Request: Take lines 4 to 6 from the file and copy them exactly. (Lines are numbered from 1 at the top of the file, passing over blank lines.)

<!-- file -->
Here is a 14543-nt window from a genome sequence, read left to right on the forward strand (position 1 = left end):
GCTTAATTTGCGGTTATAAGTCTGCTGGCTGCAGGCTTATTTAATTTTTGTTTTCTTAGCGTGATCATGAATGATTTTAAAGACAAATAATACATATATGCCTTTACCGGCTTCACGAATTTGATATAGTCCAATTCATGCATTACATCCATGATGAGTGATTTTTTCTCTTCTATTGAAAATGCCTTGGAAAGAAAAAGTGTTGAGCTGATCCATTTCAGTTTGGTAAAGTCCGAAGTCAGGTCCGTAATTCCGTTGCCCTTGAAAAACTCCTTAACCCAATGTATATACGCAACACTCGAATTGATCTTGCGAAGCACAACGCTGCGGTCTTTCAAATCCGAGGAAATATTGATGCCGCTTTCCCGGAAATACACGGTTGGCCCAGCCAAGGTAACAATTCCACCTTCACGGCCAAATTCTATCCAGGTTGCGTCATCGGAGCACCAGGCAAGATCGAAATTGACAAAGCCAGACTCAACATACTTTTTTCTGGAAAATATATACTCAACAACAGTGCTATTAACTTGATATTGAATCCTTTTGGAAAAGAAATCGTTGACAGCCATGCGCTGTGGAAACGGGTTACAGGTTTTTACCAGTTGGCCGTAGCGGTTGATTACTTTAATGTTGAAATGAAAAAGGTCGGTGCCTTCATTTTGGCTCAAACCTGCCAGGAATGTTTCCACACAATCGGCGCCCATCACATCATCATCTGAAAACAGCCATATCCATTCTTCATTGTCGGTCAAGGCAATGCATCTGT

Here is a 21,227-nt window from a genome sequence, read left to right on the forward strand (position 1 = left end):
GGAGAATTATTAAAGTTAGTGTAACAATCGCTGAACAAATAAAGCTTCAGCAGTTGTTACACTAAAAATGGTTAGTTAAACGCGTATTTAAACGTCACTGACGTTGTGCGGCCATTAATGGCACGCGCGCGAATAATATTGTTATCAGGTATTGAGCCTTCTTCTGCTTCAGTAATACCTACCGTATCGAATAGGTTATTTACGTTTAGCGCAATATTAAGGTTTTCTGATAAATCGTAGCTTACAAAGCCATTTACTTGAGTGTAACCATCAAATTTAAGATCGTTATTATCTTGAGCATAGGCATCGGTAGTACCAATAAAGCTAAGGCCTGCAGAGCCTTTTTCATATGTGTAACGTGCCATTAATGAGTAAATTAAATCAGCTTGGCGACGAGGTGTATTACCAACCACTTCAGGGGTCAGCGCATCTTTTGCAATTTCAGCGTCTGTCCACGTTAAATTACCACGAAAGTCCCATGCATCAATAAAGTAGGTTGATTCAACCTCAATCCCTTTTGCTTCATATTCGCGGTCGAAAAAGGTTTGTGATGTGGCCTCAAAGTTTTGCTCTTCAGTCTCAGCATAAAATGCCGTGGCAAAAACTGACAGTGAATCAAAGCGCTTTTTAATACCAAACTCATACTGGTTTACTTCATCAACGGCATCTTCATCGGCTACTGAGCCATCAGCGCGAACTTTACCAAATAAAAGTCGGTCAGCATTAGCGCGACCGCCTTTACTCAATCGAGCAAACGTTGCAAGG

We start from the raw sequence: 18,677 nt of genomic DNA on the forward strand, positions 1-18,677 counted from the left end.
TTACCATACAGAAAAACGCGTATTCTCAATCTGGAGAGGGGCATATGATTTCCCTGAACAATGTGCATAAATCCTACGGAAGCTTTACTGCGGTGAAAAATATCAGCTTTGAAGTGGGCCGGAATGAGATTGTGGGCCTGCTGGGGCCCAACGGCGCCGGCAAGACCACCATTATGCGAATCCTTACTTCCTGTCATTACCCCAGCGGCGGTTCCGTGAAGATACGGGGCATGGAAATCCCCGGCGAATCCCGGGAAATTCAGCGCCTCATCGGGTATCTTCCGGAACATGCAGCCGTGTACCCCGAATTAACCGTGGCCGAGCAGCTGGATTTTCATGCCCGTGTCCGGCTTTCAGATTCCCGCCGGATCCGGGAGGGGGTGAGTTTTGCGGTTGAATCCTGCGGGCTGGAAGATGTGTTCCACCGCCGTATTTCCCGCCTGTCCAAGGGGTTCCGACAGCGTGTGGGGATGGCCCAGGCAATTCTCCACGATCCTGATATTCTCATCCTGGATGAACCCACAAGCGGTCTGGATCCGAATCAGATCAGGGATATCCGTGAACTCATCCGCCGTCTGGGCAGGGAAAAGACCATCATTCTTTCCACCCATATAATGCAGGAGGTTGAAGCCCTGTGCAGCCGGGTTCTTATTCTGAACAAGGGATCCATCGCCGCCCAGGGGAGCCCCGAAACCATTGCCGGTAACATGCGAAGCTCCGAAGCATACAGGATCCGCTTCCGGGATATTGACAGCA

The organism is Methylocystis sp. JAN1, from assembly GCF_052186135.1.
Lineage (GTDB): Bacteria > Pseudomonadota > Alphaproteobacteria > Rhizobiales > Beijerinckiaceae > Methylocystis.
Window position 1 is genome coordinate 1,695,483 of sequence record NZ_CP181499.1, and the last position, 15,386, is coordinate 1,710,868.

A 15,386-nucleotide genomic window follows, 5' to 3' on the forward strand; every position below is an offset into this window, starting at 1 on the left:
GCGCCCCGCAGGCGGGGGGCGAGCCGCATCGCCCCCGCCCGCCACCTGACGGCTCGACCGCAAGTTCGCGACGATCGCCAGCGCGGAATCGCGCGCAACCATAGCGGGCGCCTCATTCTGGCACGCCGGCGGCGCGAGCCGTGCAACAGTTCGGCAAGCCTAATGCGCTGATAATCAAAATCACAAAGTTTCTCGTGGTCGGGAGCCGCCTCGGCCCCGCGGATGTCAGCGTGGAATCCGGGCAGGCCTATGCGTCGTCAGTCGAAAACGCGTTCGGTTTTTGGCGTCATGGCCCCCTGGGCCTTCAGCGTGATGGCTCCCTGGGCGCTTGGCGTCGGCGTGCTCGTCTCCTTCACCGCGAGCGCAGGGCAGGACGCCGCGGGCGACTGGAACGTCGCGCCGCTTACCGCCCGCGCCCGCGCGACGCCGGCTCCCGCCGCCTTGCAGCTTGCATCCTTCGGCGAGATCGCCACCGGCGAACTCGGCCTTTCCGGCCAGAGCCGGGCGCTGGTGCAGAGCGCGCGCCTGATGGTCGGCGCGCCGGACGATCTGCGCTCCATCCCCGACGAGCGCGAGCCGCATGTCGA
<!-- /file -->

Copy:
GGAGAATTATTAAAGTTAGTGTAACAATCGCTGAACAAATAAAGCTTCAGCAGTTGTTACACTAAAAATGGTTAGTTAAACGCGTATTTAAACGTCACTGACGTTGTGCGGCCATTAATGGCACGCGCGCGAATAATATTGTTATCAGGTATTGAGCCTTCTTCTGCTTCAGTAATACCTACCGTATCGAATAGGTTATTTACGTTTAGCGCAATATTAAGGTTTTCTGATAAATCGTAGCTTACAAAGCCATTTACTTGAGTGTAACCATCAAATTTAAGATCGTTATTATCTTGAGCATAGGCATCGGTAGTACCAATAAAGCTAAGGCCTGCAGAGCCTTTTTCATATGTGTAACGTGCCATTAATGAGTAAATTAAATCAGCTTGGCGACGAGGTGTATTACCAACCACTTCAGGGGTCAGCGCATCTTTTGCAATTTCAGCGTCTGTCCACGTTAAATTACCACGAAAGTCCCATGCATCAATAAAGTAGGTTGATTCAACCTCAATCCCTTTTGCTTCATATTCGCGGTCGAAAAAGGTTTGTGATGTGGCCTCAAAGTTTTGCTCTTCAGTCTCAGCATAAAATGCCGTGGCAAAAACTGACAGTGAATCAAAGCGCTTTTTAATACCAAACTCATACTGGTTTACTTCATCAACGGCATCTTCATCGGCTACTGAGCCATCAGCGCGAACTTTACCAAATAAAAGTCGGTCAGCATTAGCGCGACCGCCTTTACTCAATCGAGCAAACGTTGCAAGG

We start from the raw sequence: 18,677 nt of genomic DNA on the forward strand, positions 1-18,677 counted from the left end.
TTACCATACAGAAAAACGCGTATTCTCAATCTGGAGAGGGGCATATGATTTCCCTGAACAATGTGCATAAATCCTACGGAAGCTTTACTGCGGTGAAAAATATCAGCTTTGAAGTGGGCCGGAATGAGATTGTGGGCCTGCTGGGGCCCAACGGCGCCGGCAAGACCACCATTATGCGAATCCTTACTTCCTGTCATTACCCCAGCGGCGGTTCCGTGAAGATACGGGGCATGGAAATCCCCGGCGAATCCCGGGAAATTCAGCGCCTCATCGGGTATCTTCCGGAACATGCAGCCGTGTACCCCGAATTAACCGTGGCCGAGCAGCTGGATTTTCATGCCCGTGTCCGGCTTTCAGATTCCCGCCGGATCCGGGAGGGGGTGAGTTTTGCGGTTGAATCCTGCGGGCTGGAAGATGTGTTCCACCGCCGTATTTCCCGCCTGTCCAAGGGGTTCCGACAGCGTGTGGGGATGGCCCAGGCAATTCTCCACGATCCTGATATTCTCATCCTGGATGAACCCACAAGCGGTCTGGATCCGAATCAGATCAGGGATATCCGTGAACTCATCCGCCGTCTGGGCAGGGAAAAGACCATCATTCTTTCCACCCATATAATGCAGGAGGTTGAAGCCCTGTGCAGCCGGGTTCTTATTCTGAACAAGGGATCCATCGCCGCCCAGGGGAGCCCCGAAACCATTGCCGGTAACATGCGAAGCTCCGAAGCATACAGGATCCGCTTCCGGGATATTGACAGCA